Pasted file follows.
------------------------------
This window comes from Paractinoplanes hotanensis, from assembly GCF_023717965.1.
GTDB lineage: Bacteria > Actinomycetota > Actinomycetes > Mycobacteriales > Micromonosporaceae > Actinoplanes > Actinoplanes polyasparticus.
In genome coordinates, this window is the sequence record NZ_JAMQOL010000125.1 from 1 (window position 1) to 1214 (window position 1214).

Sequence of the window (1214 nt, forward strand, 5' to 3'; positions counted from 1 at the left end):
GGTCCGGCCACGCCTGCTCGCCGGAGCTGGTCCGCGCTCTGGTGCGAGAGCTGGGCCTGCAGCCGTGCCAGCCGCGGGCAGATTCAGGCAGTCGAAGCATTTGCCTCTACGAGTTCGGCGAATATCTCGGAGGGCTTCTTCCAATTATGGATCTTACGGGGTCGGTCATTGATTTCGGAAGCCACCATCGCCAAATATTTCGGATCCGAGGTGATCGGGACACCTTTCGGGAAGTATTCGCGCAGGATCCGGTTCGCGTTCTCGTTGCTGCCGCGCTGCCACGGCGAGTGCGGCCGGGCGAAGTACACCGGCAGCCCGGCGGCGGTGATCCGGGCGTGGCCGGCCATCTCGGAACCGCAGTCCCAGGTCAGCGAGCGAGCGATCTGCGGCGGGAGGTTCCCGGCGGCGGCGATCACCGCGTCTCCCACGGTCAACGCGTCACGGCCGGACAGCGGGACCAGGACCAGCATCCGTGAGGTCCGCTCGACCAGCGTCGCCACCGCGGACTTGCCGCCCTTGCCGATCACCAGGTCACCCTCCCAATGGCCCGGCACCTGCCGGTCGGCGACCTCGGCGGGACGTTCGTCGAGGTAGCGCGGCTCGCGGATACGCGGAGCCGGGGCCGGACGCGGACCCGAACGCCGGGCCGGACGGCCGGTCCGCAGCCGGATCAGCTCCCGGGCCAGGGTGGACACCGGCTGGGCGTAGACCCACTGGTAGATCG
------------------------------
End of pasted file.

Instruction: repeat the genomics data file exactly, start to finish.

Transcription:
This window comes from Paractinoplanes hotanensis, from assembly GCF_023717965.1.
GTDB lineage: Bacteria > Actinomycetota > Actinomycetes > Mycobacteriales > Micromonosporaceae > Actinoplanes > Actinoplanes polyasparticus.
In genome coordinates, this window is the sequence record NZ_JAMQOL010000125.1 from 1 (window position 1) to 1214 (window position 1214).

Sequence of the window (1214 nt, forward strand, 5' to 3'; positions counted from 1 at the left end):
GGTCCGGCCACGCCTGCTCGCCGGAGCTGGTCCGCGCTCTGGTGCGAGAGCTGGGCCTGCAGCCGTGCCAGCCGCGGGCAGATTCAGGCAGTCGAAGCATTTGCCTCTACGAGTTCGGCGAATATCTCGGAGGGCTTCTTCCAATTATGGATCTTACGGGGTCGGTCATTGATTTCGGAAGCCACCATCGCCAAATATTTCGGATCCGAGGTGATCGGGACACCTTTCGGGAAGTATTCGCGCAGGATCCGGTTCGCGTTCTCGTTGCTGCCGCGCTGCCACGGCGAGTGCGGCCGGGCGAAGTACACCGGCAGCCCGGCGGCGGTGATCCGGGCGTGGCCGGCCATCTCGGAACCGCAGTCCCAGGTCAGCGAGCGAGCGATCTGCGGCGGGAGGTTCCCGGCGGCGGCGATCACCGCGTCTCCCACGGTCAACGCGTCACGGCCGGACAGCGGGACCAGGACCAGCATCCGTGAGGTCCGCTCGACCAGCGTCGCCACCGCGGACTTGCCGCCCTTGCCGATCACCAGGTCACCCTCCCAATGGCCCGGCACCTGCCGGTCGGCGACCTCGGCGGGACGTTCGTCGAGGTAGCGCGGCTCGCGGATACGCGGAGCCGGGGCCGGACGCGGACCCGAACGCCGGGCCGGACGGCCGGTCCGCAGCCGGATCAGCTCCCGGGCCAGGGTGGACACCGGCTGGGCGTAGACCCACTGGTAGATCG